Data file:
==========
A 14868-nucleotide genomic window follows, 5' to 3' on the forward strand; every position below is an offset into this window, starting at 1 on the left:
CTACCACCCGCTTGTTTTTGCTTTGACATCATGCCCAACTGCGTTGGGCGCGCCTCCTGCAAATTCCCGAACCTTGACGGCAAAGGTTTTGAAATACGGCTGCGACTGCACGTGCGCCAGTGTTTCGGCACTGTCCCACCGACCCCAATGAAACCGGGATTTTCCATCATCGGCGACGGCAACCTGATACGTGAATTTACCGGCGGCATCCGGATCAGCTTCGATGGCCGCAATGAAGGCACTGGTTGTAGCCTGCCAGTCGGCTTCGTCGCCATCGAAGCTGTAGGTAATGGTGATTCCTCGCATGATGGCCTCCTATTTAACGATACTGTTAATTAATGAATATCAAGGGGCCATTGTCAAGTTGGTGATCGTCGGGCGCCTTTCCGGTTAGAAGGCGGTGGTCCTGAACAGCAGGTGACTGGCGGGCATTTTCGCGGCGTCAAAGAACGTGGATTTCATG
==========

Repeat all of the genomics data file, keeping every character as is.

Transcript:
A 14868-nucleotide genomic window follows, 5' to 3' on the forward strand; every position below is an offset into this window, starting at 1 on the left:
CTACCACCCGCTTGTTTTTGCTTTGACATCATGCCCAACTGCGTTGGGCGCGCCTCCTGCAAATTCCCGAACCTTGACGGCAAAGGTTTTGAAATACGGCTGCGACTGCACGTGCGCCAGTGTTTCGGCACTGTCCCACCGACCCCAATGAAACCGGGATTTTCCATCATCGGCGACGGCAACCTGATACGTGAATTTACCGGCGGCATCCGGATCAGCTTCGATGGCCGCAATGAAGGCACTGGTTGTAGCCTGCCAGTCGGCTTCGTCGCCATCGAAGCTGTAGGTAATGGTGATTCCTCGCATGATGGCCTCCTATTTAACGATACTGTTAATTAATGAATATCAAGGGGCCATTGTCAAGTTGGTGATCGTCGGGCGCCTTTCCGGTTAGAAGGCGGTGGTCCTGAACAGCAGGTGACTGGCGGGCATTTTCGCGGCGTCAAAGAACGTGGATTTCATG